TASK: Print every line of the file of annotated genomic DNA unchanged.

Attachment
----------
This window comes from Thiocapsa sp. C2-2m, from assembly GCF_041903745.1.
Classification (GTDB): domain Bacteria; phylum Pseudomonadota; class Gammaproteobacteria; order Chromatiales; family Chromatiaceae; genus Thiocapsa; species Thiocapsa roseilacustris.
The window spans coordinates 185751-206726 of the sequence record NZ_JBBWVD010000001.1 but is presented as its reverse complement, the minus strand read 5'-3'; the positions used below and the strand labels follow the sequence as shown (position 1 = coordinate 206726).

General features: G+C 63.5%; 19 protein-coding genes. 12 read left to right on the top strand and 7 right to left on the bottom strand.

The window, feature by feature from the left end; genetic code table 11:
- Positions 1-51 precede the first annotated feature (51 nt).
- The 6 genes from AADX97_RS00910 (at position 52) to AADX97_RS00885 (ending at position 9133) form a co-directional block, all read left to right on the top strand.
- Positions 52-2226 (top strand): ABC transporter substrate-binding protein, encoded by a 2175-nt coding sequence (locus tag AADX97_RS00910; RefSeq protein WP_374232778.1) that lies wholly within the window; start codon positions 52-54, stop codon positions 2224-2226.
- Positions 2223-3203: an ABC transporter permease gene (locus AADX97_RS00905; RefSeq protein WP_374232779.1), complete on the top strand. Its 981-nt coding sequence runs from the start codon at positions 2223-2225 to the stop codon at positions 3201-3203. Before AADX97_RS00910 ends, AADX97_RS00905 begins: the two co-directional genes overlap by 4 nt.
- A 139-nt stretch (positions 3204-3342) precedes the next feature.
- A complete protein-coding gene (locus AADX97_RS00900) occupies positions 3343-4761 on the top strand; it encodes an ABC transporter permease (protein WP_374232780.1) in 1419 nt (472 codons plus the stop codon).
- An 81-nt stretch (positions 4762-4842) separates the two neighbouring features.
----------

This window comes from Thiocapsa sp. C2-2m, from assembly GCF_041903745.1.
Classification (GTDB): domain Bacteria; phylum Pseudomonadota; class Gammaproteobacteria; order Chromatiales; family Chromatiaceae; genus Thiocapsa; species Thiocapsa roseilacustris.
The window spans coordinates 185751-206726 of the sequence record NZ_JBBWVD010000001.1 but is presented as its reverse complement, the minus strand read 5'-3'; the positions used below and the strand labels follow the sequence as shown (position 1 = coordinate 206726).

General features: G+C 63.5%; 19 protein-coding genes. 12 read left to right on the top strand and 7 right to left on the bottom strand.

The window, feature by feature from the left end; genetic code table 11:
- Positions 1-51 precede the first annotated feature (51 nt).
- The 6 genes from AADX97_RS00910 (at position 52) to AADX97_RS00885 (ending at position 9133) form a co-directional block, all read left to right on the top strand.
- Positions 52-2226 (top strand): ABC transporter substrate-binding protein, encoded by a 2175-nt coding sequence (locus tag AADX97_RS00910; RefSeq protein WP_374232778.1) that lies wholly within the window; start codon positions 52-54, stop codon positions 2224-2226.
- Positions 2223-3203: an ABC transporter permease gene (locus AADX97_RS00905; RefSeq protein WP_374232779.1), complete on the top strand. Its 981-nt coding sequence runs from the start codon at positions 2223-2225 to the stop codon at positions 3201-3203. Before AADX97_RS00910 ends, AADX97_RS00905 begins: the two co-directional genes overlap by 4 nt.
- A 139-nt stretch (positions 3204-3342) precedes the next feature.
- A complete protein-coding gene (locus AADX97_RS00900) occupies positions 3343-4761 on the top strand; it encodes an ABC transporter permease (protein WP_374232780.1) in 1419 nt (472 codons plus the stop codon).
- An 81-nt stretch (positions 4762-4842) separates the two neighbouring features.